How do I use the System Monitor in Windows?
I found a program in my computer called System Monitor. I opened it but have no idea what I am looking at. What is it and how do I use it?
This question was answered on July 14, 1999. Much of the information contained herein may have changed since posting.The System Monitor is a utility that comes with all versions of Windows 95/98 (except older floppy disk versions of Windows 95) It is not always installed by the manufacturer of the computer but can easily be added To check if you have it currently installed, click on Start / Programs / Accessories / System Tools Towards the bottom of the System Tools list should be a System Monitor entry If not, click on Start / Settings / Control Panel, then double-click the Add/Remove icon Once the Add/Remove Programs Properties box opens, click on the Windows Setup tab at the top This should generate a list of Windows options that can be added or removed Scroll down to the System Tools option and double-click it This will open a window with all of the System Tools options Scroll down to the System Monitor box and put a check mark in it by clicking on it This will tell your system to install and add this feature to your system Depending upon your initial installation, you may be asked to get the Windows CD to complete the installation Once that is done, close the associated windows and go back to the Programs / Accessories / System Tools group and open the System Monitor The default screen typically has a chart with the Kernel: Processor Usage (%) title This chart tracks the usage of your processor by the Windows Kernel This chart can be helpful if you wanted to track how processor intensive a particular program may be By and large, it may not be as useful as some of the other items that can be monitored For instance, you might want to track your Swap file usage to determine if it is time for some more RAM When Windows runs out of RAM it uses what is called Virtual Memory which is nothing more than empty space on your hard drive The more virtual memory that the system has to use, the slower the overall performance will be Many of you can probably relate to hearing your hard drive rattling away just going between programs or changing the screens and the associated slow down of the system during this period This is generally, because your system is using your hard drive when it should be using the must faster RAM (Random Access Memory) chips to process the request To monitor your Swapfile usage, click on the Edit menu in the System Monitor program, then on Add Item This will bring up a window with several choices in the Category box Click on Memory Manager to reveal the options in the Item: window Scroll down in the Item window until you find the Swapfile in use option Click on it, then on the OK button to add this chart to your display This will begin to generate a timeline graph that tracks the usage of your Swapfile as you use your computer If you click on the actual graph, the information about current and peak usage will appear in the small gray box at the bottom of the window If the In use number often exceeds the amount of RAM that you have installed, it may be time to add more If, for instance, you have 32MB of RAM and the Swapfile usage is often 32MB or more, you may benefit from increasing the RAM to 64MB In the same token, if the Swapfile peak is less than half of the RAM that you have installed, you most likely will notice little difference if you add RAM For instance, if you have 64MB of RAM and your Swapfile usage peak never exceeds 32MB, you most likely would not notice any performance difference by increasing your RAM These are general recommendations and apply to systems that have the default settings for Virtual Memory which allows Windows to make all of the decisions concerning the settings (Your mileage may vary!) Another item that may be helpful for tracking modem performance is in the Dial-up Adapter section Add the Bytes Received and Transmitted to track the performance of your modem while you are on-line There are dozens of items that can be monitored and since the System Monitor program makes no changes to your system, it is safe to play around with it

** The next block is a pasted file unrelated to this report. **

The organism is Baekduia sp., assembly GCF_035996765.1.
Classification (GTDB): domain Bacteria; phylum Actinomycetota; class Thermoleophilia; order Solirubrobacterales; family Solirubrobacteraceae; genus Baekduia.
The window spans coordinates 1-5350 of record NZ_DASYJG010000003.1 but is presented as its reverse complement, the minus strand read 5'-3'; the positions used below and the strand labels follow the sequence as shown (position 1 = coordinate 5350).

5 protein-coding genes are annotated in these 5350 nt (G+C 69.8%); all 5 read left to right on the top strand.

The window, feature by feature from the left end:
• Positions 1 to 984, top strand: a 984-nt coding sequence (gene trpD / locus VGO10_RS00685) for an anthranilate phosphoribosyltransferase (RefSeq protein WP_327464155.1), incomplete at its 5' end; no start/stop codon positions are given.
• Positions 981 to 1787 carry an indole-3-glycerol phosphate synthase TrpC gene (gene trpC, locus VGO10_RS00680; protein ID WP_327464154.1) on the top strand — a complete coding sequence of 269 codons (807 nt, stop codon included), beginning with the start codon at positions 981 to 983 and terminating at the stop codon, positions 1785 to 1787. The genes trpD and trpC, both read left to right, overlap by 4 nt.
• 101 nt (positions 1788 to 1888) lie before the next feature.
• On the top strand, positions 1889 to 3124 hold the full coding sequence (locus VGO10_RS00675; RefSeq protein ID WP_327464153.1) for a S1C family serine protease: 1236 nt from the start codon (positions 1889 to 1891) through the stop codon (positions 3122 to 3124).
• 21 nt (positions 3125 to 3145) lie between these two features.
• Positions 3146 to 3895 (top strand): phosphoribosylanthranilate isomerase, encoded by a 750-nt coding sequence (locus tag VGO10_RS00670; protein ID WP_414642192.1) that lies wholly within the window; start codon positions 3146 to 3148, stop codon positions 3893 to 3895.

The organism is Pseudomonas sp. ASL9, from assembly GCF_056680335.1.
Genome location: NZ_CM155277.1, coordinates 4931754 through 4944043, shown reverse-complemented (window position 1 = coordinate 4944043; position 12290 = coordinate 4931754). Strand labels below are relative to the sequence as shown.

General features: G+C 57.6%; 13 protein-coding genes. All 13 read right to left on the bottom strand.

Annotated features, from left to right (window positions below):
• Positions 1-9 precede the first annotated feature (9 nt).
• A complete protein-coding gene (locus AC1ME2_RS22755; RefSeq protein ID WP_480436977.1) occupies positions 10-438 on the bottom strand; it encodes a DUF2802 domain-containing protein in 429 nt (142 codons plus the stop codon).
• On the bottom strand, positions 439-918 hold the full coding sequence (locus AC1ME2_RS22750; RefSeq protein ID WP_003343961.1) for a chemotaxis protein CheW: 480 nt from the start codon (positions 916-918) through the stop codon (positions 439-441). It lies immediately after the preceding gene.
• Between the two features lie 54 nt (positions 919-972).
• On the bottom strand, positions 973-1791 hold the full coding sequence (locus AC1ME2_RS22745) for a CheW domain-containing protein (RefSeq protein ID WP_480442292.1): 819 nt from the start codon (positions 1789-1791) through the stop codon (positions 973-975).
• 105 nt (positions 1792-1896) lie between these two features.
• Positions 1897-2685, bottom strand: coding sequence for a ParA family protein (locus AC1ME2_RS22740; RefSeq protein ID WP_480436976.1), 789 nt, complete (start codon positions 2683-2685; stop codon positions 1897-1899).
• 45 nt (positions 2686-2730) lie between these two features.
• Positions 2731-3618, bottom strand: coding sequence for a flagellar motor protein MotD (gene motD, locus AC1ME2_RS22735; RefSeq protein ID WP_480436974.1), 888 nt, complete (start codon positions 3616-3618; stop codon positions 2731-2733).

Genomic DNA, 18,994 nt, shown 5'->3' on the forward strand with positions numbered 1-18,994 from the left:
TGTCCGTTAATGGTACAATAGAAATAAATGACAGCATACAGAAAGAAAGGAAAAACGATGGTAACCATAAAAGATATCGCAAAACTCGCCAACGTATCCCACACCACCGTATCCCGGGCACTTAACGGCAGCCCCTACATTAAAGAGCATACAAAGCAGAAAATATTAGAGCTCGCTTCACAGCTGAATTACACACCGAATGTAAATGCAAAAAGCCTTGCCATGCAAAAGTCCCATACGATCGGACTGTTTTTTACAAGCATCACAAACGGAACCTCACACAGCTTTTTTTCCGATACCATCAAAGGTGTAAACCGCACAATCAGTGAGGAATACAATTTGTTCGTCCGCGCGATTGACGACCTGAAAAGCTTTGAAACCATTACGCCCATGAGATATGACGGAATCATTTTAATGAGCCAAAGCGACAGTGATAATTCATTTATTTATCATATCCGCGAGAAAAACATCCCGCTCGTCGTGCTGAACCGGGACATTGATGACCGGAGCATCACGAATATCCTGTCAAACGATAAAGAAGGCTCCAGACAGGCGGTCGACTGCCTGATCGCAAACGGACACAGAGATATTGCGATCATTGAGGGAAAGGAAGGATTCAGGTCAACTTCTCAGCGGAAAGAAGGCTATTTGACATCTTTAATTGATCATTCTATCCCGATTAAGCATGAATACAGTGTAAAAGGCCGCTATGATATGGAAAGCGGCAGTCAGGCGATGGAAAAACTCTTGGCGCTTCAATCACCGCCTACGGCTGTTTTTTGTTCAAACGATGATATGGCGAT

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Posted by Ken of Data Doctors on July 14, 1999